While Seagate could be right and SSDs will never be as affordable as HDDs, even high-capacity SSDs should be reasonably priced in the future.

Prices of solid-state drives have declined dramatically in the recent years because NAND flash got significantly cheaper as a result of numerous technological breakthroughs and tough competition between several players. SanDisk Corp. and Toshiba Corp. predict that by 2020 the cost of non-volatile memory will decline so significantly that enterprise-class SSDs will match prices of enterprise-class hard disk drives in terms of per-gigabyte price. Seagate strongly disagrees with this prediction.
Very boastful how about reinventing the wheel of spinning media lets see quieter hd's with faster spindle speeds 10k/15k/30k+ RPM and above 200mb/s read/write. the HDD needs to catch up to current tech.
 

Flogger23m

[H]F Junkie
Joined
Jun 19, 2009
Messages
10,707
If they can get a 500 GB SSD to be roughly $75 to $100 that would be the sweet spot for pricing on an SSD.
That is still rather pricey. $75-100 can buy you 2TB of data on an HDD. So I'd have to spend 4+ times the amount just to be able to hold as much data as I did 3 years ago, while now using significantly more space than I did back then.

Keep in mind the time you spend uninstalling, reinstalling later (because you had to temporarily move to make space) or finding things to delete. The loading time you save with SSDs will flatten out. And filled SSDs install stuff slow, so you won't want to be running the drive when its almost full. My files are getting bigger as time goes on, and I keep adding more. At the same time, programs are getting significantly larger. I don't want to continue using the same capacity as it fills up.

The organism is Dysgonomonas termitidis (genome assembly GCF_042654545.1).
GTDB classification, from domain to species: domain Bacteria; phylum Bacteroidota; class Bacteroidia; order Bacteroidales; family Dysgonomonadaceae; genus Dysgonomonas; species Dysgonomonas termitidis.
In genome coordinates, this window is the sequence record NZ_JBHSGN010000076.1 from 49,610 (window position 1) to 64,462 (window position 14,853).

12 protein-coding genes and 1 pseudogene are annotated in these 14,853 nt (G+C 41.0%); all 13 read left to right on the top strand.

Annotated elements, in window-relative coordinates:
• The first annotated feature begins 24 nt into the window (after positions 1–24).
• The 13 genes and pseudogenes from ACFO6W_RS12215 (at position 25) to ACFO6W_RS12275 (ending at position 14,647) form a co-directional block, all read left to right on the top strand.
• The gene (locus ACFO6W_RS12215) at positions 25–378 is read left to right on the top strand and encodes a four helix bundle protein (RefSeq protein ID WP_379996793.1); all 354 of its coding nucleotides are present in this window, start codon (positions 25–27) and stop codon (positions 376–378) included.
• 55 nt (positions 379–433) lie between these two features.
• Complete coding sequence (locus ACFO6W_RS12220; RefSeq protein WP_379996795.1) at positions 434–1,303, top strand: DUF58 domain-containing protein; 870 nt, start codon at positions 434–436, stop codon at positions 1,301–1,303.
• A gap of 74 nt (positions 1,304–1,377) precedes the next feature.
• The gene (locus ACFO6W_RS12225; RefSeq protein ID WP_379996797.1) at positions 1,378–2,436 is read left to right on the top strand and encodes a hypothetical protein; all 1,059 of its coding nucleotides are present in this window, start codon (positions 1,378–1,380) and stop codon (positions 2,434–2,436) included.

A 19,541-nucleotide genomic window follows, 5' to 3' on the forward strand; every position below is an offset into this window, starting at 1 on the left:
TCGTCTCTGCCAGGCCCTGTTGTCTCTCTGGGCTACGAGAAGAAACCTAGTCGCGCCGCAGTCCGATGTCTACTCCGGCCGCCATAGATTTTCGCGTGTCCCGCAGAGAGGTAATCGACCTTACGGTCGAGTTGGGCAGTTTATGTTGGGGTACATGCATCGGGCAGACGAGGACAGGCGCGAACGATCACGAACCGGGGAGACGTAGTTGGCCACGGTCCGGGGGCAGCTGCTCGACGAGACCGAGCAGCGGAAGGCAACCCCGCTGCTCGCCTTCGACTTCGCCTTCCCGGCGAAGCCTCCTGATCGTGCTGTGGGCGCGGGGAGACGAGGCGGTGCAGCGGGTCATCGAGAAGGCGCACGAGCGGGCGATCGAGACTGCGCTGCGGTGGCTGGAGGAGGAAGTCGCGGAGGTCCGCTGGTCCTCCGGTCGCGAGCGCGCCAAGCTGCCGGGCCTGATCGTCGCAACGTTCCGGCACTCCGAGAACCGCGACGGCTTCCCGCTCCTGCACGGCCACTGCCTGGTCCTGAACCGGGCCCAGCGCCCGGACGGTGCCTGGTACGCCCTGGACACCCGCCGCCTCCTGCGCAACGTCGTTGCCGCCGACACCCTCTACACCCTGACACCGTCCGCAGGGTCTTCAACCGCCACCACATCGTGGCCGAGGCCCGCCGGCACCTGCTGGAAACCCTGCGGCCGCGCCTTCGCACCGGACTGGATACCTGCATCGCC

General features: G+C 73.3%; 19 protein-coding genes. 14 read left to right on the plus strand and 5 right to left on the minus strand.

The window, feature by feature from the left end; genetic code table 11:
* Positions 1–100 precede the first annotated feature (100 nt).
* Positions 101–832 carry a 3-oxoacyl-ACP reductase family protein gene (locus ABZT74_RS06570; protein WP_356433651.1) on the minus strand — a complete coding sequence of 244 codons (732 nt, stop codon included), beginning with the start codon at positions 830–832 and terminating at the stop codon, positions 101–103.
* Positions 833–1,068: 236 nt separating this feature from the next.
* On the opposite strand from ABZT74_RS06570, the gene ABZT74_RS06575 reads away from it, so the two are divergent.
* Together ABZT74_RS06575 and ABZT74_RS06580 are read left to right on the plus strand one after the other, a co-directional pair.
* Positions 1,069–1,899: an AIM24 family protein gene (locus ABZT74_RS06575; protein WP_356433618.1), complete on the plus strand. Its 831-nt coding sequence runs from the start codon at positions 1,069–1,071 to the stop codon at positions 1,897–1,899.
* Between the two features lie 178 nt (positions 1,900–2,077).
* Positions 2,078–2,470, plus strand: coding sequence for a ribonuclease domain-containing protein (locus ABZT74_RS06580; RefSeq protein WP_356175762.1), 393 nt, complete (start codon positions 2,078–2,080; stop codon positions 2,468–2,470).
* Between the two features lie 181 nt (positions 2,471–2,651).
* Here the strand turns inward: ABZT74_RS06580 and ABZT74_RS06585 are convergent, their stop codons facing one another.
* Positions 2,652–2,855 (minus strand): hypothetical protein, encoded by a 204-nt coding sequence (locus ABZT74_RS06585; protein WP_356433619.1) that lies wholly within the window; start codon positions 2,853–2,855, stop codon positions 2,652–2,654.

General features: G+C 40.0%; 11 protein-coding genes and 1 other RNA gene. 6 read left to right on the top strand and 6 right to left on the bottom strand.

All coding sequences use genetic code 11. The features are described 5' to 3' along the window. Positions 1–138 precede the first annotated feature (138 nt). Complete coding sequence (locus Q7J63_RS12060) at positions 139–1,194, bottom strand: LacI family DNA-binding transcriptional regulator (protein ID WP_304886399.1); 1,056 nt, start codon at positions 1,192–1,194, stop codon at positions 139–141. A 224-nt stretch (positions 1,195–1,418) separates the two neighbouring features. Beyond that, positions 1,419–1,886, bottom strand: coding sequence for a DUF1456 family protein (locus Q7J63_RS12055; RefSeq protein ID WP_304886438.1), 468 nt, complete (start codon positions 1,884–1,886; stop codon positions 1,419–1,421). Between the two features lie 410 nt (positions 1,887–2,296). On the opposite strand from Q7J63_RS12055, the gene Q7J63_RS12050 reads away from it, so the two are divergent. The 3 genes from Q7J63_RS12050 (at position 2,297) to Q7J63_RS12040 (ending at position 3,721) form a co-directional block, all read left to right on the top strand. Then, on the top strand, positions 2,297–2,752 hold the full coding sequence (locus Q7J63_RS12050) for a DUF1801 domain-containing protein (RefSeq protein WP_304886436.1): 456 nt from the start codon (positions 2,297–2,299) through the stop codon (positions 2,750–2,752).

Now if all you do is facebook, then yes, 500GB is plenty. But I suspect that group is dwindling in use as they all use phones these days in place of computers. The average person doesn't use their computer for anything as hard as that may sound.
 

Lunas

[H]F Junkie
Joined
Jul 22, 2001
Messages
9,876
Only because seagate will refuse to price them like that...

5 years ago a 32 gig sd card was 50-60 bucks 10 years ago it was 200+ today I see 32GB cards going for 11 dollars... ssd are more like to follow those type of trends than hdd so I actually see the opposite of what seagate is saying happening ssd will be cheaper than hdd due to the fact less rare earth material is in a ssd.

Some ssd are already inline with the costs of hdd.

There is one reason seagate is saying this and that is a pr spin to make the new laser guided hdd they have relevent going forward when they should not have even wasted the r&d costs on it.
 

hdgamer

Gawd
Joined
Sep 28, 2009
Messages
816
Problem is with large capacity ssd's vs hdd's is if you have one fail, you can at least recover from a failed hdd. As far as I know, when an ssd fails it's toast along with all the info on it. And doesn't it have a certain time frame of storing info when not plugged into anything?
 

trparky

Gawd
Joined
Jul 23, 2009
Messages
971
That is still rather pricey. $75-100 can buy you 2TB of data on an HDD.
...
Now if all you do is facebook, then yes, 500GB is plenty.
Not really.

I have Windows installed on my boot SSD along with a bunch of programs including games and my data such as documents, pictures, etc. and I'm only using half the storage capacity of my 500 GB SSD.

Most people don't store nearly the amount of data that I do on my SSD let alone the amount of programs I install. So for the vast majority of people a 500 GB SSD would be more than sufficient for their needs. Keep the big HDD for data archival purposes.